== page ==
Cucumber mosaic virus in narrow-leafed lupins

Page last updated: Wednesday, 9 May 2018 - 3:45pm

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Yield losses

Yield losses can reach 60% when all plants in a crop become infected. Losses from CMV infection are greatest when seed with >1% infection is sown, aphids arrive early and widespread plant infection occurs.

The outcome of sowing seed infected with different levels of CMV varies greatly from year to year and site to site. Sowing seed with a high level of infection, which develops many in-crop sources, together with an early arrival of aphids initiates substantial early epidemics resulting in high disease incidence, reduced yield and increased infection in harvested seed. By contrast, with a dry start to the growing season, sowing seed with a high level of infection results in minimal yield loss and reduction in infection levels in harvested seed. The aphids arrive much later, resulting in a much reduced CMV spread.

Table 1 Effect of sowing CMV-infected seed on yield and subsequent seed transmission (data from Western Australian field trials)
Scenario 1 2 3 4
Initial CMV seed infection level 5% 0.5% 5% 0.5%
Aphid arrival Early Early Very late Very late
Final crop infection 89-95% 34-53% 1-2% 0.1%
Yield loss 36-53% ns ns ns
Harvested CMV seed infection level 12-13% 7% 0.6% 0.1-0.2%

ns=yield impact is not statistically significant

Influence of weather

The date of first arrival of aphids flying from pastures into crops is directly related to the magnitude of rainfall events in late summer and early autumn. Rainfall stimulates plant growth before the growing season, providing hosts (clovers, weeds and volunteer crop plants) that encourage rapid aphid multiplication. When lupin crops emerge, aphid flights invade them early and spread CMV from seed-borne infected seedlings to healthy ones which initiates early spread of CMV. When there is little or no summer or autumn rain, few plants are available to support aphids before crops are sown. Aphids take much longer to build up and arrive much later so CMV spread starts much later. In low risk areas, this scenario occurs more frequently than in high risk areas.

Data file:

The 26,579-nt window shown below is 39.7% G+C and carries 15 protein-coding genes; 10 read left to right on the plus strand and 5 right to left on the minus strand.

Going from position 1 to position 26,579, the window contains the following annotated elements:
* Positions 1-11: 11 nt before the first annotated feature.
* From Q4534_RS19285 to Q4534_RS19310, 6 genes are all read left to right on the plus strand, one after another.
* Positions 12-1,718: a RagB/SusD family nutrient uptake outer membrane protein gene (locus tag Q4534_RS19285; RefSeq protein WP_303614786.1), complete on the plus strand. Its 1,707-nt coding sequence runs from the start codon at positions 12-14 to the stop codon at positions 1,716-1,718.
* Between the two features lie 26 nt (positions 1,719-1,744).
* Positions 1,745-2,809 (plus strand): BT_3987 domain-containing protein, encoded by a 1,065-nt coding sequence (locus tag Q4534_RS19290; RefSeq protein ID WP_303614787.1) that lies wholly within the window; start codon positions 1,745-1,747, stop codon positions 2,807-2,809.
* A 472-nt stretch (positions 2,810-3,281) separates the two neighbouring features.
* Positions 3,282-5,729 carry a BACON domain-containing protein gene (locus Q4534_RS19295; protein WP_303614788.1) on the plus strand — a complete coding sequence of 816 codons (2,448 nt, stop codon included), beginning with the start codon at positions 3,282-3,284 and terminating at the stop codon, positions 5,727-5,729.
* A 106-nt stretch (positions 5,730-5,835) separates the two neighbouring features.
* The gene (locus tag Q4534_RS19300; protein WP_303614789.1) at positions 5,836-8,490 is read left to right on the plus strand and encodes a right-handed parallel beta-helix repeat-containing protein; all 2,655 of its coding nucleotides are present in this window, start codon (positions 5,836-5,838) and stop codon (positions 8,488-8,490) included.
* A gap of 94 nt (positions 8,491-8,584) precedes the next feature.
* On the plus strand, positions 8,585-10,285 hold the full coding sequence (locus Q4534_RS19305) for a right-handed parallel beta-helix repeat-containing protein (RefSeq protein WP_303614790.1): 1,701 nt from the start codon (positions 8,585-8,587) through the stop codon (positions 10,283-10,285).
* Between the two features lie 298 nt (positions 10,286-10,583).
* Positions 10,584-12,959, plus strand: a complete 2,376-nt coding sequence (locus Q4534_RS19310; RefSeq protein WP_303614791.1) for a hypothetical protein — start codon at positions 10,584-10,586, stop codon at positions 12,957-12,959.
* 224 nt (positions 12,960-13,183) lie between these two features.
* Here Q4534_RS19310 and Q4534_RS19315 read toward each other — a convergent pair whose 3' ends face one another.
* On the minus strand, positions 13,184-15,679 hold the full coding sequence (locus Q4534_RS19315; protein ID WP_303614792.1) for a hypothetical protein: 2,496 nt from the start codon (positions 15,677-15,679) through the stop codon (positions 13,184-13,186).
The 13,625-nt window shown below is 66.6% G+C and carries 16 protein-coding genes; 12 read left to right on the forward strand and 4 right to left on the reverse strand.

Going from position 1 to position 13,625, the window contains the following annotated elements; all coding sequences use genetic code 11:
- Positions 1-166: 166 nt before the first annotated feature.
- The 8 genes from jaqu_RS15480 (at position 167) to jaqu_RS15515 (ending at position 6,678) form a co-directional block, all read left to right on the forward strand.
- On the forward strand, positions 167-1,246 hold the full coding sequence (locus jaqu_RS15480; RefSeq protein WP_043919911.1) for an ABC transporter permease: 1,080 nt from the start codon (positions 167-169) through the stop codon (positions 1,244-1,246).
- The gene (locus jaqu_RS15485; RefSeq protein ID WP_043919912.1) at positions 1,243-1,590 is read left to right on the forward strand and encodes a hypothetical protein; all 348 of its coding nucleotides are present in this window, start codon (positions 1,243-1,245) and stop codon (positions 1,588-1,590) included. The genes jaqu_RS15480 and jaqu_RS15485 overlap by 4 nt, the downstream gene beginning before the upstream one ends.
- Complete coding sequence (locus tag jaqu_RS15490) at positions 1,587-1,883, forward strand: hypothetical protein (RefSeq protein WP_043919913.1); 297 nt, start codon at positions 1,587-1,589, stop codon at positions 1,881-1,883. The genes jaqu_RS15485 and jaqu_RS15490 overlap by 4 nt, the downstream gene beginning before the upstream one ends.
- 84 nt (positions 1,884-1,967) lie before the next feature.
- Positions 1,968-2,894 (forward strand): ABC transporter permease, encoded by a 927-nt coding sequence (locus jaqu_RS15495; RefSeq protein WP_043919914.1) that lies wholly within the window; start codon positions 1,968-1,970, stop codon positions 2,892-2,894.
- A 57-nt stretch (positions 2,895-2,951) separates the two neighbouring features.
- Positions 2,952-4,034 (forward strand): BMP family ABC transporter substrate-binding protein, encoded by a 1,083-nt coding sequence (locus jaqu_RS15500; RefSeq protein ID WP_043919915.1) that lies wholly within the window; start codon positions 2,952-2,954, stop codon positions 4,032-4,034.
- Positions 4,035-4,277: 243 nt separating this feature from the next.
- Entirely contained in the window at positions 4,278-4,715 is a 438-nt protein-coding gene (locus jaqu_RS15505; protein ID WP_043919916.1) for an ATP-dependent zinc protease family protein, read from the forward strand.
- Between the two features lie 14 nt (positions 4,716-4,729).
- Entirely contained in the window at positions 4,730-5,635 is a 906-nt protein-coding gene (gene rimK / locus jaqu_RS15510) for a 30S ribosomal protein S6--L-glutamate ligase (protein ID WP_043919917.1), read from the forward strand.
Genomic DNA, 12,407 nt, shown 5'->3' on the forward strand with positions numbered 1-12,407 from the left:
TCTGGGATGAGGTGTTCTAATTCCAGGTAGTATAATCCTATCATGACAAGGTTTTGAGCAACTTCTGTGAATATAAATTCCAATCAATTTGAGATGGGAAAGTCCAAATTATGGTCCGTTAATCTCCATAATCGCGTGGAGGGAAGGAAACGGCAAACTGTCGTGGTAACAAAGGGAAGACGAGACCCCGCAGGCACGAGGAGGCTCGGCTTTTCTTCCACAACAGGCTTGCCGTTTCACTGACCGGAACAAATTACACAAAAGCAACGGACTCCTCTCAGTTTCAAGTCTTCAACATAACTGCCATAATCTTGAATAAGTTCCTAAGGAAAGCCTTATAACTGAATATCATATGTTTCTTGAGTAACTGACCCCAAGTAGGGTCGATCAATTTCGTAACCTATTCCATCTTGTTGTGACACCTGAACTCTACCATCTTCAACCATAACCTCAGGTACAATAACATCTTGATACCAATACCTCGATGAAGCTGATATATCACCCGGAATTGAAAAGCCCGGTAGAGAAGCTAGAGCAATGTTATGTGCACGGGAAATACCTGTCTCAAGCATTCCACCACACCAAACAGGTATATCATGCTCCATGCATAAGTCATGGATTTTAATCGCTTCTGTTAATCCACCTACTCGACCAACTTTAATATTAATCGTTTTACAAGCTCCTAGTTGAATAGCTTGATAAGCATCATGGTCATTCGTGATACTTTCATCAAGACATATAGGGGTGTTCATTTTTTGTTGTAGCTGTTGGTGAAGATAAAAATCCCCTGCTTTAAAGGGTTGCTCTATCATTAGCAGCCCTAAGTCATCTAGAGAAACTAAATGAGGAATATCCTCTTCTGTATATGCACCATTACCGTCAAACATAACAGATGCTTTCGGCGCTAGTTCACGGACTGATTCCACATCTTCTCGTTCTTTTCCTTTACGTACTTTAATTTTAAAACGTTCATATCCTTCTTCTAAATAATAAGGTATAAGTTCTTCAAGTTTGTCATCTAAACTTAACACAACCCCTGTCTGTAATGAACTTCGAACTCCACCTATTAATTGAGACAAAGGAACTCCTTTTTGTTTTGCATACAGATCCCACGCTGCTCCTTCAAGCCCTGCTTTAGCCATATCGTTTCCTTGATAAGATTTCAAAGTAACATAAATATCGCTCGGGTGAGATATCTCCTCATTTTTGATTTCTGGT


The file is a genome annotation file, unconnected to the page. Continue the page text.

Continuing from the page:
Management

An integrated disease management approach is needed to control CMV in lupin crops, one which uses a range of control measures.

  • Sowing healthy lupin seed. This is the most important measure. A representative seed sample is tested to determine the level of infection. In low risk areas, seed with <0.5% infection can be sown without undue risk of yield loss. Seed infection of <0.1% (a zero result from a 1000 seed test) is recommended for grain crops in high risk areas, and for seed certification crops in any rainfall zone. Seed testing can be done through AgWest Plant Laboratories, South Perth.
  • Sow early at high seeding rates using narrow row spacing to promote early crop canopy coverage. This deters aphids from landing and shades over the seed-infected and early infected plants, denying aphids access to them.
  • Direct drill into retained stubble. Ground cover reduces aphid landing rates before a crop canopy develops, especially with wide row spacing.
  • Isolate from neighbouring lupin crops.
  • Maximise weed control. This reduces spread of CMV from lupins to weeds and then from weeds back to lupins.

Note: Insecticides applied to crops are ineffective at controlling CMV.

Contact information

Brenda Coutts
+61 (0)8 9368 3266

Author

Brenda Coutts